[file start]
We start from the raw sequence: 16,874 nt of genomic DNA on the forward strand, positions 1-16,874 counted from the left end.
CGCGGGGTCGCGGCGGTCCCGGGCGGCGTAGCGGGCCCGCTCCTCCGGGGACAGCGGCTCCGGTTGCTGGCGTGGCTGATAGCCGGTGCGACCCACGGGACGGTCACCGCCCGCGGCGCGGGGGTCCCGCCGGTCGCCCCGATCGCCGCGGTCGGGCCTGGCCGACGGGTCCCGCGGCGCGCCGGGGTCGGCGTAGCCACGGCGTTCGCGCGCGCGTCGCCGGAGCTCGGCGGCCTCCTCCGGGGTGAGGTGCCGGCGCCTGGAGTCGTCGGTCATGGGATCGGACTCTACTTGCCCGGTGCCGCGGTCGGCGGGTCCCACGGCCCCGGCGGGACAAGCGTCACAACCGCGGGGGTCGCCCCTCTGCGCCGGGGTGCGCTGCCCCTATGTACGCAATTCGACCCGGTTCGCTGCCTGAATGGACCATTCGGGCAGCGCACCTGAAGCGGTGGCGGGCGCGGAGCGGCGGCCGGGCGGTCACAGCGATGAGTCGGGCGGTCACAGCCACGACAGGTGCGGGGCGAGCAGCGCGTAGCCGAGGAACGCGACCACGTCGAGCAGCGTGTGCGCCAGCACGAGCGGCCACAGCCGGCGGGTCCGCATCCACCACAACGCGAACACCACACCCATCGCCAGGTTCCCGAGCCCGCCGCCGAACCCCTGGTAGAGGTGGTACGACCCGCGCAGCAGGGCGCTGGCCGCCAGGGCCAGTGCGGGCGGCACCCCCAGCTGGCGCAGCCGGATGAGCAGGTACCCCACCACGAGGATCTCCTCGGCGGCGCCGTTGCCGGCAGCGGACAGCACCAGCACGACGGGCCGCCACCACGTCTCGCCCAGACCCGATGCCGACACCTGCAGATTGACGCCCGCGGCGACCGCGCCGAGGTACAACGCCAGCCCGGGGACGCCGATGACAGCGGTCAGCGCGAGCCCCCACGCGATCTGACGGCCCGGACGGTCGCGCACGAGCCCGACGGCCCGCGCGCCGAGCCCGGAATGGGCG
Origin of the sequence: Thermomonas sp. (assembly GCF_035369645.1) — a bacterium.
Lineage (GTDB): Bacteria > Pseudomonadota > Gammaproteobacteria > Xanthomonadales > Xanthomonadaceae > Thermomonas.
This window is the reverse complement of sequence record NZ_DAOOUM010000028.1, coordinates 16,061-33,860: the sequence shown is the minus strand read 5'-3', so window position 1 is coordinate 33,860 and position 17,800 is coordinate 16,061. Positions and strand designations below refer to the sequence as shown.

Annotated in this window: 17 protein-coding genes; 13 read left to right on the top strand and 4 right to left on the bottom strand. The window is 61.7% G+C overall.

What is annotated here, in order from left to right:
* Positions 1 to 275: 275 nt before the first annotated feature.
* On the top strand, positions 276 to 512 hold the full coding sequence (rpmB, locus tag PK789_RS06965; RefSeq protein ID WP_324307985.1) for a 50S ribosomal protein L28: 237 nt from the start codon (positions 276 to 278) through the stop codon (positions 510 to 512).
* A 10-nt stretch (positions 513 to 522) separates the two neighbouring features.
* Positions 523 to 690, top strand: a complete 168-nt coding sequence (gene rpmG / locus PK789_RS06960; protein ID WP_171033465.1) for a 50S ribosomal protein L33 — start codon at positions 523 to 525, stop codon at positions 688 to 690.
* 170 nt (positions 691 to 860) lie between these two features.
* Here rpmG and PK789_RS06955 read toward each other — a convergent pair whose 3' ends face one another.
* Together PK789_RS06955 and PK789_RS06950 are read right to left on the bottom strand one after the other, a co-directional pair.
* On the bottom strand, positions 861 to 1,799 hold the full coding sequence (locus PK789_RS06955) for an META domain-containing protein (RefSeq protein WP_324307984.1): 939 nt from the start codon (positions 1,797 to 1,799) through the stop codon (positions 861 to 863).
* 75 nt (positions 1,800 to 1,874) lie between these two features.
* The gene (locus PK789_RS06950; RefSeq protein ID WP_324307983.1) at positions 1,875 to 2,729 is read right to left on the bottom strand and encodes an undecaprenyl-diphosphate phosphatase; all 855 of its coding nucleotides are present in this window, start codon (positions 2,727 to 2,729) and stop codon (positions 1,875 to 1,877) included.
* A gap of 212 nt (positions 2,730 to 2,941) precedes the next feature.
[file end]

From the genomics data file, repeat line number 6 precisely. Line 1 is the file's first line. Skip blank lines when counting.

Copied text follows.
Annotated in this window: 17 protein-coding genes; 13 read left to right on the top strand and 4 right to left on the bottom strand. The window is 61.7% G+C overall.